• To what extent can macro-foundations be reframed, resisted, or subverted? When, by what means, and in the face of what constraints? Furthermore, what are the roles of institutional complexity and value practices in the ‘negotiation’ of macro-foundations? If culture is imagined as a toolkit, what is the scope for actors to re-make elements of logics or fashion new ones?
• How do macro-foundations play out over time? Thus, how are individuals and organizations shaped by, or how do they shape themselves through the identities, biographies, and technologies of self that are offered by institutional environments? When and how do the micro-implications of institutions sustain or challenge institutions over time? Is the felt continuity of institutions the result of reification, guardianship and restoration, adoption, or unnoticed transformation? And some 50 years after Berger and Luckmann, what do phenomenologists have to say about such questions?
• With all these topics in mind – and mindful of a turbulent global and political environment – where do we find the true powers and limitations of institutions? How do the powerful and powerless seek to co-opt, subvert, or survive them? How do institutional macro-foundations draw our attention – politically, and academically – to certain grand challenges, and blind us to others?
The Fifth Triennial Alberta Institutions Conference, sponsored by the Alberta School of Business, will be held from Thursday, June 7 to Saturday, June 9, 2018 at the Westin Edmonton, in Edmonton, Alberta, Canada. Approximately 25 papers will be selected for presentation. The Alberta School of Business has available a limited budget from which to sponsor two nights’ room and board for first authors who are selected to present papers. Please indicate whether you can provide your own support or would like to be considered for support when applying.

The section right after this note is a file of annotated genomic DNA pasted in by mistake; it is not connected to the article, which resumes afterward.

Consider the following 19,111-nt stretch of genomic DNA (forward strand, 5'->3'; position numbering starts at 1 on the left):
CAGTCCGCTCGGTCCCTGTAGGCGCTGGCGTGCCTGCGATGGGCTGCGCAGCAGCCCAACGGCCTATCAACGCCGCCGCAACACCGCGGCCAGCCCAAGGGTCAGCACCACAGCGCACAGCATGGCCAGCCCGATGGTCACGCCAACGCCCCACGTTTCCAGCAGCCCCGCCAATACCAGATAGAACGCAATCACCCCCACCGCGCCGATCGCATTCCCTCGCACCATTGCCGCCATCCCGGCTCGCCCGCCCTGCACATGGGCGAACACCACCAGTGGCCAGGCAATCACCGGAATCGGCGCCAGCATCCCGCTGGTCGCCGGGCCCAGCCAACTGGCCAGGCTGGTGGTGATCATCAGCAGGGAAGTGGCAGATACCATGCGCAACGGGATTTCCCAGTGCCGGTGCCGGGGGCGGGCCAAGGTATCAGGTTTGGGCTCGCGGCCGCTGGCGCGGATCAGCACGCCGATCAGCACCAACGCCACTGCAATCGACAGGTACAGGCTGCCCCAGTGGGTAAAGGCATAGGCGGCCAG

PhD Paper Development Workshop
The PhD Paper Development Workshop, co-sponsored by the Alberta School of Business and the journal, Organization Studies, will be in the afternoon on Thursday, June 7 at the Westin Edmonton, in Edmonton, Alberta, Canada. Participants are encouraged to arrive on Wednesday, June 6. If you are a Ph.D. student interested in participating, please make this clear when submitting your abstract for consideration (put PhD workshop abstract in the subject line of your email submission).
Abstract submission (approximately 500 words): November 27,2017
Notification of acceptance: January 31, 2018
Submission of full paper (maximum 8,000 words): May 1, 2018
Use the subject line “Alberta Conference Abstract” and email your submission to: ahusak
Emily Block, Tony Briggs, David Deephouse, Joel Gehman, Vern Glaser, Royston Greenwood, Tim Hannigan, Bob Hinings, Dev Jennings, Michael Lounsbury, Trish Reay, Angelique Slade Shantz, Chris Steele, Madeline Toubiana, Marvin Washington, and all of the University of Alberta.